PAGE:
Not once during the three-hour funeral did the voice of the master of ceremonies depart from his meticulously calibrated tone, soothingly providing comfort to the grieving while announcing the delegations of people who had come to pay their respects. But every now and then, he would say something that stung like a stun gun.
We were in Taoyuan on Friday attending the funeral of a young Taiwanese woman who decided to end her life last month. Her father, who spent about five years in jail following the 1979 Kaohsiung Incident, a protest by pro-democracy activists, is a former legislator for the Democratic Progressive Party (DPP) who now faces a 10-year prison term for corruption. While local media reported that the young woman decided to end her life due to pressures associated with her studies, it is difficult to imagine that her father’s travails did not also weigh heavily upon her.
The woman — a beautiful and wonderfully talented artist who had gone to school in New York — also studied law so that she could help with her father’s defense, reviewing interrogation tapes and turning to well-known international lawyers for assistance. Much of her art reflected the deeply held political views of her family, which emphasize a Taiwanese identity separate from China. Some of her creations had been used, or were to be used, by the Formosan Association for Public Affairs’ Young Professionals Group, an assemblage of young US-based Taiwanese who support Taiwanese self-determination. The beautiful booklet, DVD and postcards handed to those who attended the service also had an undeniably pro-Taiwan slant.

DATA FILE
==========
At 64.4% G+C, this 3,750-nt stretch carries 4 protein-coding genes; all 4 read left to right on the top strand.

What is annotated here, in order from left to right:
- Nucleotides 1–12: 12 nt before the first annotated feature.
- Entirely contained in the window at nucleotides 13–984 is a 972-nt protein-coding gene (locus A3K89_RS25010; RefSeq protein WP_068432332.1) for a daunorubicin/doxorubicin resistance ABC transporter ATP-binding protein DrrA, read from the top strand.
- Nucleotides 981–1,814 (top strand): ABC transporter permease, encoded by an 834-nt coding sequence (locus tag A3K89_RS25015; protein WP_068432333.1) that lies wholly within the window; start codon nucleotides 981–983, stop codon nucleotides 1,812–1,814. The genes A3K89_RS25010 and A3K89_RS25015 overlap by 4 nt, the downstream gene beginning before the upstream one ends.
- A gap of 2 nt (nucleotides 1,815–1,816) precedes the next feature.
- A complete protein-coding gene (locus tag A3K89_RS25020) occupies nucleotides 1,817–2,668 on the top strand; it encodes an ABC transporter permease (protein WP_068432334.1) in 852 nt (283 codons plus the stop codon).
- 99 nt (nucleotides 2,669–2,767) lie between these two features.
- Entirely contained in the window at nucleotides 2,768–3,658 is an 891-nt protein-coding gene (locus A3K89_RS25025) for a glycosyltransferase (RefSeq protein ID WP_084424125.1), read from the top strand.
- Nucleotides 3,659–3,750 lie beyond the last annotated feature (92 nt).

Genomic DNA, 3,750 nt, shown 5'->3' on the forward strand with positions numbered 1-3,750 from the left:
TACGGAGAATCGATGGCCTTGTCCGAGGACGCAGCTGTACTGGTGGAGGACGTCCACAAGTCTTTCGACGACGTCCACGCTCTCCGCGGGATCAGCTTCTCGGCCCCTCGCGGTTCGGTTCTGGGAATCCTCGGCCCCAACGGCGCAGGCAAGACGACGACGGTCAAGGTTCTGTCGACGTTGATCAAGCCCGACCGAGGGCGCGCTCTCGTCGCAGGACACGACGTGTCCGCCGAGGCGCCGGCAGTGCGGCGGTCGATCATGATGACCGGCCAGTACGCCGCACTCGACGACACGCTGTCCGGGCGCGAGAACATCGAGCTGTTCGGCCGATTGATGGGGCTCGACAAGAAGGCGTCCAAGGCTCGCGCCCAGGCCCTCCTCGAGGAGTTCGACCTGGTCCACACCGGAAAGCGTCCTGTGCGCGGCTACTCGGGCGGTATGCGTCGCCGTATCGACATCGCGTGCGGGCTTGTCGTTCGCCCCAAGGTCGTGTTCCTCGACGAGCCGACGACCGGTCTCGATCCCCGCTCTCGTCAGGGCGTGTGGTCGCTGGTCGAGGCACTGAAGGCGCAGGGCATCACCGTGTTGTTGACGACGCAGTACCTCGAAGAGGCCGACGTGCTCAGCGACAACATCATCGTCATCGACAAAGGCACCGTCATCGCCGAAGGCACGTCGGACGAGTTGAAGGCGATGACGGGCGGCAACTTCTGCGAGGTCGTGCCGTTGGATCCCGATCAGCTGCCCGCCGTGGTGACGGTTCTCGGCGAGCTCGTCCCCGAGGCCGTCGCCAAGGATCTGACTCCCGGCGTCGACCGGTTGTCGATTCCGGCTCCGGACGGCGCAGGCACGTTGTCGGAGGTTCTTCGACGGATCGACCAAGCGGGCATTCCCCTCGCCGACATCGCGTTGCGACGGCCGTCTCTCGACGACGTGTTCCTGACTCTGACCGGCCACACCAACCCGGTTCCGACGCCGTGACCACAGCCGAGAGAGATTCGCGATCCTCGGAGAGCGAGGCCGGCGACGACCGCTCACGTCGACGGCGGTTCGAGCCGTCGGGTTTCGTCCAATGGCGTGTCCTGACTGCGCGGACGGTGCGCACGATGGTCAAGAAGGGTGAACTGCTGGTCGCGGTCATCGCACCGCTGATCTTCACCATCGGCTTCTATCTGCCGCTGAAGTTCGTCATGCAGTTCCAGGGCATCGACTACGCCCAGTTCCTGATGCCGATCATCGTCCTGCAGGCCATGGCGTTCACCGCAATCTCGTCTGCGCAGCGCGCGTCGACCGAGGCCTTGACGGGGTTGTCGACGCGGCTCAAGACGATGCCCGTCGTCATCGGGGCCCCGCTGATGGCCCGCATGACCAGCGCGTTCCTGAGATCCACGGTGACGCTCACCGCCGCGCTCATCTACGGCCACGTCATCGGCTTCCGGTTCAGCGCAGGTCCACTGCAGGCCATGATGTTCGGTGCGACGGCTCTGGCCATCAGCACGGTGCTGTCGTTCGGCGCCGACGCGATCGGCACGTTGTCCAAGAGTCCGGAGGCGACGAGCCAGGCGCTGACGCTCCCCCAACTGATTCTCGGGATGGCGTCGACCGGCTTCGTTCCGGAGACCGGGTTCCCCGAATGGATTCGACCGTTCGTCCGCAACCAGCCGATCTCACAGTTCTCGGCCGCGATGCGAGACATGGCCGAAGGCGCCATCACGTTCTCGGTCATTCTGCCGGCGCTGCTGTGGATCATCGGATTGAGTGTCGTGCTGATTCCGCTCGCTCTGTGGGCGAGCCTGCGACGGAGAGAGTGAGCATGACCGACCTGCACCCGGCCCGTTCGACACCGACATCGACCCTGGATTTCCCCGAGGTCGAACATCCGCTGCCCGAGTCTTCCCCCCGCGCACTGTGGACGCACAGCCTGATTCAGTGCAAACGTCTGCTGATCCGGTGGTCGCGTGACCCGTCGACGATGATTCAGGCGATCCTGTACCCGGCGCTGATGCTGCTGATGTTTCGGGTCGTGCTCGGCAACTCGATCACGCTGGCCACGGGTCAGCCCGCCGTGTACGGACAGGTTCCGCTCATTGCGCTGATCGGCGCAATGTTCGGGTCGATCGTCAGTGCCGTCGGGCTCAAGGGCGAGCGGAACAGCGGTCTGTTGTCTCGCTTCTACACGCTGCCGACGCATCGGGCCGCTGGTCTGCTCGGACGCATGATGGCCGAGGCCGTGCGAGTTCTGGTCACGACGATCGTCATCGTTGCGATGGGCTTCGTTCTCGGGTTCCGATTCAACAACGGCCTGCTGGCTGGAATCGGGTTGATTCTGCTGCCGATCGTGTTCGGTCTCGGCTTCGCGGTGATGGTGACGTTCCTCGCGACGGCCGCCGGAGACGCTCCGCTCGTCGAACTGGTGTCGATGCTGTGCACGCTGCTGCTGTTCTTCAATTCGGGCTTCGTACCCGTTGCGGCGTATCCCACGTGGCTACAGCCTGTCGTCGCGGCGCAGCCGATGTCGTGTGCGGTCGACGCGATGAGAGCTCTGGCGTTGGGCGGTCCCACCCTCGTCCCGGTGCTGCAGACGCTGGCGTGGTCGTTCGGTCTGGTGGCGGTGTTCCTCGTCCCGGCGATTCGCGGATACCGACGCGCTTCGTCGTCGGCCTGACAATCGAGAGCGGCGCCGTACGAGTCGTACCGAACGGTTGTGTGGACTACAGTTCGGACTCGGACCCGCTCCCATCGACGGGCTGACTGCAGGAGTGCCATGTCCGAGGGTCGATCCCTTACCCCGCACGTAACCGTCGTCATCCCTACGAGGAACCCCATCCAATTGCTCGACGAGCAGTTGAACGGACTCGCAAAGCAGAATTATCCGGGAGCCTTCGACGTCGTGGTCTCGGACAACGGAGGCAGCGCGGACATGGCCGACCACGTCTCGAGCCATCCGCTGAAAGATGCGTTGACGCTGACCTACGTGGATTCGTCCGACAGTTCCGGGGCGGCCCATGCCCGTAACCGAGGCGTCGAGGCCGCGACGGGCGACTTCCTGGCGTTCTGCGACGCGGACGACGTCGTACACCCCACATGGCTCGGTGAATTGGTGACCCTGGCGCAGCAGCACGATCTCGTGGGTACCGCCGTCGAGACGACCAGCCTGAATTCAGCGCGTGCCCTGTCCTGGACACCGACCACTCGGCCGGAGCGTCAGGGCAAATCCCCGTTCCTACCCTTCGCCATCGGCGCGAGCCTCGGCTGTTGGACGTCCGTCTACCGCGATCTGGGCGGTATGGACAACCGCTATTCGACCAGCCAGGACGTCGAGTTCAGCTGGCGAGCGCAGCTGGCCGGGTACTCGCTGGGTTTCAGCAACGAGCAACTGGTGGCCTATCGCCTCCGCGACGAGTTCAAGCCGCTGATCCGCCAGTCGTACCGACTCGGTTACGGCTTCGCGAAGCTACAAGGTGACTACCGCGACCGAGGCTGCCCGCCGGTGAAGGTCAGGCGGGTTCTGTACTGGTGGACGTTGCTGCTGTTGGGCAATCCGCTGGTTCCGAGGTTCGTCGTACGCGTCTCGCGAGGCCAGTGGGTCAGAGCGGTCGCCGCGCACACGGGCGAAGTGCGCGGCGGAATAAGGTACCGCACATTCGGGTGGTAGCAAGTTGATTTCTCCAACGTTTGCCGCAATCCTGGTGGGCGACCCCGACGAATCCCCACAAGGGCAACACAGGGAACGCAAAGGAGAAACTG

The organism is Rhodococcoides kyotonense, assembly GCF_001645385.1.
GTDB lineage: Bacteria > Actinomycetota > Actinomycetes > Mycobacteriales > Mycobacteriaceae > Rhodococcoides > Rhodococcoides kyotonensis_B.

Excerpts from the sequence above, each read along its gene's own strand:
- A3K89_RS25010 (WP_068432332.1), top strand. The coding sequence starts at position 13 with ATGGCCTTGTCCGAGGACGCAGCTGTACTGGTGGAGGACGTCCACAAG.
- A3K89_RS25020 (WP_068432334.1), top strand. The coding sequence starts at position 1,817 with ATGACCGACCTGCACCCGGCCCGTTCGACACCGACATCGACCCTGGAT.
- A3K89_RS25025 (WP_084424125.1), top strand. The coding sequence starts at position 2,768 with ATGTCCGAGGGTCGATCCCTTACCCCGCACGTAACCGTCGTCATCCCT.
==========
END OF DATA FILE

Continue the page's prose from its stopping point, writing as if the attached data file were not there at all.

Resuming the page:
Yet, the MC repeatedly used the phrase “we Chinese” (我們中國人), which stopped us in our tracks. How could the man not have been aware of the political views of the grieving family and those of the woman whose life and death we had gathered to remember? How insensitive would the man have had to be not to realize that her father, a well-known DPP politician with a reputation for singing and wearing costumes, had served five years of his life behind bars because he and others had stood up to the authoritarian rule of the Chinese Nationalist Party (KMT) and the White Terror of the Martial Law era? How could he not take her work, her life, into consideration, knowing full well that in life she fought for and took pride in her Taiwanese identity and would always refer to herself as “Taiwanese” (台灣人)?
To me, the affront again confirmed that organized religion has little patience for individuality and limits itself to general platitudes. I have seen this occur time and again at weddings and funerals — regardless of the belief system. That is why priests or monks will movingly talk of “loving husbands” when describing a deceased man who spent his married life inflicting physical and emotional pain on his wife and members of his family.
I do not think the MC meant any slight or sought to impose his political views on the family; he was simply following the script (this could also be indicative of the extent to which the KMT sinicization of Taiwan also left its mark on religion).
By focusing on the masses, organized religion — and the same could be said of another system of control, politics — fails to bring itself to the level of those it claims to represent. How simple it would have been for the temple to change the wording so that it actually meant something for the grieving family and reflected their desires, wishes and beliefs during that one last moment.
There is no reason why priests and monks and rabbis should not have to do their homework on the people whom they purport to serve as celestial intermediaries. But then again, when have religious figures ever been servants of mankind?
J. Michael Cole is deputy news editor at the Taipei Times.
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